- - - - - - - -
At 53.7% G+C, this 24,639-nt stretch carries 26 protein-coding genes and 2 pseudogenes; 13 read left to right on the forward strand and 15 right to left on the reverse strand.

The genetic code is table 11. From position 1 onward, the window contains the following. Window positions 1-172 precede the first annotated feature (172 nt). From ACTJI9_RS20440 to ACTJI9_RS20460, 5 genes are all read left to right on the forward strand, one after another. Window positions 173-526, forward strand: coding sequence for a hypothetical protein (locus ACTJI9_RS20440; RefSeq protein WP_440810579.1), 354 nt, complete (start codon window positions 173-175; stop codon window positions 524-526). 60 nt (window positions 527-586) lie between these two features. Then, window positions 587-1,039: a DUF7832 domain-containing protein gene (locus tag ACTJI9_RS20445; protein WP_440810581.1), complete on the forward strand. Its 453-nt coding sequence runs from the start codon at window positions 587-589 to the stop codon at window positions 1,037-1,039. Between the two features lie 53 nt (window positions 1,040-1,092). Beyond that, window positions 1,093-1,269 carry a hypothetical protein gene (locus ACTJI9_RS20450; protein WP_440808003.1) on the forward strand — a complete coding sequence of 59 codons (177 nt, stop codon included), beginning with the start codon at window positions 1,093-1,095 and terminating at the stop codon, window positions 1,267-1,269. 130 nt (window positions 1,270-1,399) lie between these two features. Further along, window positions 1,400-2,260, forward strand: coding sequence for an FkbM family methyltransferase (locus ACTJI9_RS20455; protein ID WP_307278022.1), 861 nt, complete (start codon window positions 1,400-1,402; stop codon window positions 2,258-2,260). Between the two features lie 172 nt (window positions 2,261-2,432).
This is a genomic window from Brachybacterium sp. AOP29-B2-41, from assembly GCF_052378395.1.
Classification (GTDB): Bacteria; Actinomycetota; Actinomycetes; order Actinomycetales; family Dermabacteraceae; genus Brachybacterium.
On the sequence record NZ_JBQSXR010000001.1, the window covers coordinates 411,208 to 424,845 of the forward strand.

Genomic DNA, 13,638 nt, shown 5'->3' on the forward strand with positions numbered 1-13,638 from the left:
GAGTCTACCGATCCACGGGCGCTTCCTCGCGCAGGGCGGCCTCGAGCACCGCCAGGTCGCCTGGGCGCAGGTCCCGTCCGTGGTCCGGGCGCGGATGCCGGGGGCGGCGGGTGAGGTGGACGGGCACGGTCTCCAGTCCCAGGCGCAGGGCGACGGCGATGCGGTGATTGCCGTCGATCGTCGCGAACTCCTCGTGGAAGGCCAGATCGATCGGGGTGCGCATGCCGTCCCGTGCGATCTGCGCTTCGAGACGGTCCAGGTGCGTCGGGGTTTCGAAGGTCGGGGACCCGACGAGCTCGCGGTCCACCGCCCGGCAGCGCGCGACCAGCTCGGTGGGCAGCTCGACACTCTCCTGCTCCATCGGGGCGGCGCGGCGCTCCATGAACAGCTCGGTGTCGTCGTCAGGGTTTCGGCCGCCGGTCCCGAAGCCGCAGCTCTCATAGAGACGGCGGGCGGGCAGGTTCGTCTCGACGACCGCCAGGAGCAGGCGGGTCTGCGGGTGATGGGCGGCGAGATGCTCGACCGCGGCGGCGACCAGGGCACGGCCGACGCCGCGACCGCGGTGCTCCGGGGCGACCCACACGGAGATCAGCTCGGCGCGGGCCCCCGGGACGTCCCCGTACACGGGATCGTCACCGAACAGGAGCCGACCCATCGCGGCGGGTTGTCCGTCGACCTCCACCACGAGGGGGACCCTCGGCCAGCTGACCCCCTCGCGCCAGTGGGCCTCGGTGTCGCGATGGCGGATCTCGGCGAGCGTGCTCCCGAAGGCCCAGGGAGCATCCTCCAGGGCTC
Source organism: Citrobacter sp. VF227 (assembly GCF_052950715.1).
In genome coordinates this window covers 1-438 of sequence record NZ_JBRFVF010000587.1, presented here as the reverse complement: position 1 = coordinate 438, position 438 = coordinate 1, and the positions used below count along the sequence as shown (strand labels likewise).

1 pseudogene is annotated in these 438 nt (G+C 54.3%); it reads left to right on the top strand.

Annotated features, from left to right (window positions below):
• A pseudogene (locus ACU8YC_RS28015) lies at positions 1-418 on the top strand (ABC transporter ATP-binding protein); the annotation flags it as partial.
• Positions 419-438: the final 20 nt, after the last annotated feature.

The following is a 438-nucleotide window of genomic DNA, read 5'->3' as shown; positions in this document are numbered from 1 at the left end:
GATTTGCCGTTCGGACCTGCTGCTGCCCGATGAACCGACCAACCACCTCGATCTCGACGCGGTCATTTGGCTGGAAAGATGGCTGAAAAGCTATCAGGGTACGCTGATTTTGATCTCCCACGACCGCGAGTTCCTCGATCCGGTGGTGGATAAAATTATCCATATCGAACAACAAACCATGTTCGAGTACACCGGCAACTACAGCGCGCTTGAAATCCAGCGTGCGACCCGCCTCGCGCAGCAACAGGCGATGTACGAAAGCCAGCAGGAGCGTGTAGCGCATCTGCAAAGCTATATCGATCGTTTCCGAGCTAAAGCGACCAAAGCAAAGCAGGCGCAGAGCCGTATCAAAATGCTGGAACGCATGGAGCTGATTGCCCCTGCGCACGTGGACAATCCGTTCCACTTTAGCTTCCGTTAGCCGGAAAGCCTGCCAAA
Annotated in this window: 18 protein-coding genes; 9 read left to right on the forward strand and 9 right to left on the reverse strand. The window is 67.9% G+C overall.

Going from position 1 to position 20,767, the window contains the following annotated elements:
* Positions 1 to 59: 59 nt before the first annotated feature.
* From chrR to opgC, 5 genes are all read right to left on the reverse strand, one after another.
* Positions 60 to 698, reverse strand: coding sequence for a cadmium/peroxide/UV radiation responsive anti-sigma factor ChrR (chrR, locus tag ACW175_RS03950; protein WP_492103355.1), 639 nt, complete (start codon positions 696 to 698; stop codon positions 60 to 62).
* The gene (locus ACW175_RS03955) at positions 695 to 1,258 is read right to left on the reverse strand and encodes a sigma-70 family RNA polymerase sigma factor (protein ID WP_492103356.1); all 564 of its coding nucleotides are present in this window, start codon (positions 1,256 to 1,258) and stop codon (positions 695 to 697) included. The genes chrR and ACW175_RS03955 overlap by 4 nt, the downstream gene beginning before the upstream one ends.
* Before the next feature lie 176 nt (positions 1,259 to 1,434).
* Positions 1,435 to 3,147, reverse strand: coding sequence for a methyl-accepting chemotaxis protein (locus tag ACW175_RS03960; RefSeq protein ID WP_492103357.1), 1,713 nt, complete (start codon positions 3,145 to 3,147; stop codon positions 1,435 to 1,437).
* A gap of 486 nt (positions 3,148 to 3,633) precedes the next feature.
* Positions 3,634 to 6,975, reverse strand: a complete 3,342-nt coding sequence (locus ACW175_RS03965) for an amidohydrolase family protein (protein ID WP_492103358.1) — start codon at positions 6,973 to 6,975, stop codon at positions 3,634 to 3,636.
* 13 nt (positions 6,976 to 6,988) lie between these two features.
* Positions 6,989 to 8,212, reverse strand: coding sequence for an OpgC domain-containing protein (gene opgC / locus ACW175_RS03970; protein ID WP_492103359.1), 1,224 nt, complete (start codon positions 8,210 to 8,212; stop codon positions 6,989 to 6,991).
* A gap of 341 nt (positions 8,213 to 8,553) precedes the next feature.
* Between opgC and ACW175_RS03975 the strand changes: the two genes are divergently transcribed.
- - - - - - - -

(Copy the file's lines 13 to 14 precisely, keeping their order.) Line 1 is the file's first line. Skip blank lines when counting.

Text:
• Positions 419-438: the final 20 nt, after the last annotated feature.

The following is a 438-nucleotide window of genomic DNA, read 5'->3' as shown; positions in this document are numbered from 1 at the left end: